Worked in an office but want to become a paralegal? Enjoy the law and helping others? With the right training program from Gwinnett College, and these 14 research disciplines, you will be well on your way to being a successful paralegal.
What are the 14 Research Disciplines?
Analysis of case information and being able to track down records is key for a paralegal to master. There are 14 types of legal research discussed in this article and they include:
#1 Historical Legal Research
Finding out the previous law in order to understand the reasons behind the existing law and the course of its development. The research of statues and decided cases, supplemented where possible with lawyers’ literature expounding the rules and occasionally reflecting on them.
#2 Doctrinal Legal Research
The research into legal rules, principles, concepts or doctrines. The analysis of case law, arranging, ordering and systematizing legal propositions and study of legal institutions through legal reasoning and rational deduction.
What are the 3 types of reasoning?
Deductive Reasoning – the process of reasoning from one or more statements to reach a logically certain conclusion.
Inductive Reasoning – reasoning in which the premises are viewed as supplying strong evidence for the truth of the conclusion.
Abductive Reasoning – a form of logical inference which goes from an observation to a theory which accounts for the observation, seeking to find the simplest and most likely explanation.
#3 Non-Doctrinal Research
Non-Doctrinal Research, also called Empirical research, relies on experience or observation, often without a system or theory. It is data-based research where conclusions are made that can be verified by observation or experiment. The legal assistant tries to investigate through empirical data how law and legal institutions affect human attitudes and what impact on society they create.
#4 Comparative Research
Used to study legislative texts, Comparative legal research is the study of the relationship between legal systems, their differences and similarities. This comparison produces results relating to the different legal cultures being analyzed.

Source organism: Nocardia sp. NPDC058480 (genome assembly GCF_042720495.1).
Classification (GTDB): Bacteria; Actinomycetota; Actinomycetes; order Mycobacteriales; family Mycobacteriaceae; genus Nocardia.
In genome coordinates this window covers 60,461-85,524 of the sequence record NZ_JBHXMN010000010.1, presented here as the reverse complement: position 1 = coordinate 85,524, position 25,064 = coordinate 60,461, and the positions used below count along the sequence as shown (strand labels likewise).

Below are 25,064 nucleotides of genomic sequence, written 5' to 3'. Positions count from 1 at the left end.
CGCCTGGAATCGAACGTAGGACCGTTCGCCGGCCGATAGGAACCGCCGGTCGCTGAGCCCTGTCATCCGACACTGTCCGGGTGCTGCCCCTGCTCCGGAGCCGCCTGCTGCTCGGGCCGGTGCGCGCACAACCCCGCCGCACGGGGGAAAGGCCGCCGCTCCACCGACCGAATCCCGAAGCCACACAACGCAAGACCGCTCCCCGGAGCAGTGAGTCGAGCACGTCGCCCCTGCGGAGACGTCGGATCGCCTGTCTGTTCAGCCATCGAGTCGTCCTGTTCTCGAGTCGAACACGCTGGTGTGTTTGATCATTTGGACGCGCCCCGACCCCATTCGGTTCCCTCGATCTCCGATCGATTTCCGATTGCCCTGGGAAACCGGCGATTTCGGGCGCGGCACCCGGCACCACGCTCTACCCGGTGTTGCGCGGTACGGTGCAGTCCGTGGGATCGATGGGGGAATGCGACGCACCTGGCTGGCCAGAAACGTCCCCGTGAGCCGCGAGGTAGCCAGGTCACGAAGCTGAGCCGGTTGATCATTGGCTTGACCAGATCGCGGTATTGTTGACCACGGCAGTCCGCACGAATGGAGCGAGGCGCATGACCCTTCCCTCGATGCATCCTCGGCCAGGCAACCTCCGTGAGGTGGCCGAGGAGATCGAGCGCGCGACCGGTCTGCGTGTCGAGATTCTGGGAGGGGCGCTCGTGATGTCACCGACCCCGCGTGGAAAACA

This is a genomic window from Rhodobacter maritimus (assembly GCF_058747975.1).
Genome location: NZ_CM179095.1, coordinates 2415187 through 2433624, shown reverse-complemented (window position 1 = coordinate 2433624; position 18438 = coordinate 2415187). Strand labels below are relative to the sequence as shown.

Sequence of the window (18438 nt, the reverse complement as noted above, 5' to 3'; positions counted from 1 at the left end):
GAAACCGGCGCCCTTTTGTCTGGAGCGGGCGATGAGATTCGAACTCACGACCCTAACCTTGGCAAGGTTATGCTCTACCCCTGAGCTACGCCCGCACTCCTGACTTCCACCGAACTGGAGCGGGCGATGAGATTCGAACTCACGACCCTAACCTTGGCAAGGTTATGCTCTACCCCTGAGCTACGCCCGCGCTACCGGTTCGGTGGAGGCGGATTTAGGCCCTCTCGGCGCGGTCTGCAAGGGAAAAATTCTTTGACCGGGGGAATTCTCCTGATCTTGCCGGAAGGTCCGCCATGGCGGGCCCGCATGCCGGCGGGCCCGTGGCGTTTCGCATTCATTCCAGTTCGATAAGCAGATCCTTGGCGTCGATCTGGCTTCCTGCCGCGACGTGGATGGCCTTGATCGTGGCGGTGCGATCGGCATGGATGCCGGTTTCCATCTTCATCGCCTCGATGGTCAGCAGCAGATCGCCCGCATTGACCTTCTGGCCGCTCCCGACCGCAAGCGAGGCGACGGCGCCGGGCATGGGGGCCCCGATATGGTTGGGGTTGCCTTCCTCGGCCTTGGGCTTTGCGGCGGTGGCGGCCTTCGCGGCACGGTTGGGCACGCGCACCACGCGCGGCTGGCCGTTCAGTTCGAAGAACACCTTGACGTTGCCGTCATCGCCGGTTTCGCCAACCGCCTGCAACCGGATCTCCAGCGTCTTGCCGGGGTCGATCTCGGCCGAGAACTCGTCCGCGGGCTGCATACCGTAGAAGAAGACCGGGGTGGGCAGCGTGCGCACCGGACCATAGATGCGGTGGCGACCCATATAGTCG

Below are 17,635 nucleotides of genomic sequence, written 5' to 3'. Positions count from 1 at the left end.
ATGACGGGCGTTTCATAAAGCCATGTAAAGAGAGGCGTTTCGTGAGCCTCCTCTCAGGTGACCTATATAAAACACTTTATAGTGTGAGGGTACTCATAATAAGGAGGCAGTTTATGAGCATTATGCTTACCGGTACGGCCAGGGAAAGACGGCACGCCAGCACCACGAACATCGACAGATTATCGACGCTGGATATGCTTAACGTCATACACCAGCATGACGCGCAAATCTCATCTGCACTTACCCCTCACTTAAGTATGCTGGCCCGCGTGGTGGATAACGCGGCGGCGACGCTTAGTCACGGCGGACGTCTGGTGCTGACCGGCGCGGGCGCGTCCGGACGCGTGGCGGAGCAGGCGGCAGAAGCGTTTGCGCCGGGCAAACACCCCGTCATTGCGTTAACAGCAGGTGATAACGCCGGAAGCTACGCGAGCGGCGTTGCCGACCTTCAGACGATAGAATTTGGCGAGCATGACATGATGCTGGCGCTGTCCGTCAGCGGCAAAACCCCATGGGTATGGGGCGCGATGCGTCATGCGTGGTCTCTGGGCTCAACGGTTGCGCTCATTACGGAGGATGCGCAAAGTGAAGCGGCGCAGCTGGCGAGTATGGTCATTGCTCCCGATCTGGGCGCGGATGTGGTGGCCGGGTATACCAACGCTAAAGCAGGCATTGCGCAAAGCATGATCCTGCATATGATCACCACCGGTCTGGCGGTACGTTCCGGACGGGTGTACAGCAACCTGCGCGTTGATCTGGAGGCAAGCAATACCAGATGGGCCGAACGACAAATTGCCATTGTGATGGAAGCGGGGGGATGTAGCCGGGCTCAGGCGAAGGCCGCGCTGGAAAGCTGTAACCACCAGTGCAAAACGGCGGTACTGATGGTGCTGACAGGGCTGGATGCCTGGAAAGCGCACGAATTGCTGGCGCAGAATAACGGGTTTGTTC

#5 Induction Research
Moving from specific observations to broader generalizations and theories, reasoning by analogy. Inductive legal research begins with specific observations and measures, then patterns are detected to formulate some tentative hypotheses that can be explored. After the hypotheses are explored the legal assistant can come up with general conclusions or theories.
#6 Deduction Research
A kind of logical argument that applies deductive reasoning to arrive at a conclusion based on two or more propositions that are asserted or assume to be true. Deductive reasoning works from the more general to the more specific. A legal assistant or paralegal would start with a theory and then narrow it down into more specific hypotheses that can be tested. The next step in the research is to collect observations to address the hypotheses. This leads us to be able to test hypotheses with specific data and reach a confirmation or our original theory.
#7 Applied Research
Action research aimed at finding a solution for an immediate problem. Applied legal research accesses some part of the research communities’ accumulated theories, knowledge, methods, and techniques, for a specific, state-driven, business-driven or client-driven purpose. Applied legal research deals with solving practical problems and generally employs empirical methodologies.
#8 Fundamental Research
Generalization and the formulation of a theory in order to improved understanding or prediction of natural phenomena.
#9 Statistical Research
The collection and examination of statistics. The 6 Steps when planning and conducting statistical research include:
- Ask a question
- Decide what to measure and how
- Choose a method of collecting data
- Summarize the data
- Analyze the data
- Draw conclusions and interpret the results
#10 Normative Research
Gathered material is thoroughly examined and a common thread is ascertained which ultimately becomes the basic norm.
#11 Quantitative Research
The measurement of quantity or amount. To develop and employ mathematical models, theories and hypotheses pertaining to the phenomenon under inquiry. The systematic empirical investigation of observable phenomena from a statistical, mathematical or computational technique.
#12 Quantitative Research
Concerned with phenomenon relating to or involving quality or kind and relies on reason behind various aspects of behavior. The examination, analysis and interpretation of observations for the purpose of discovering underlying meanings and patterns of relationships.
#13 Case Law Analysis
The research and analysis of case law. Case law consists of rules and principles stated and acted upon by the Judges in giving decisions. Case law analysis is the studying of cases and drawing essential conclusions on how courts apply certain norms and how they interpret them.
#14 Oral Advocacy
Use of personal argument to accomplish things not available in a written brief.
These are the 14 types of legal research a paralegal or legal assistant should learn to help them become successful in their legal career.
Ready to put the research skills to the test in a career as a paralegal? Want to learn more about the Paralegal Studies Program at Gwinnett College? With the right training from Gwinnett College you will be well on your way to becoming a successful paralegal.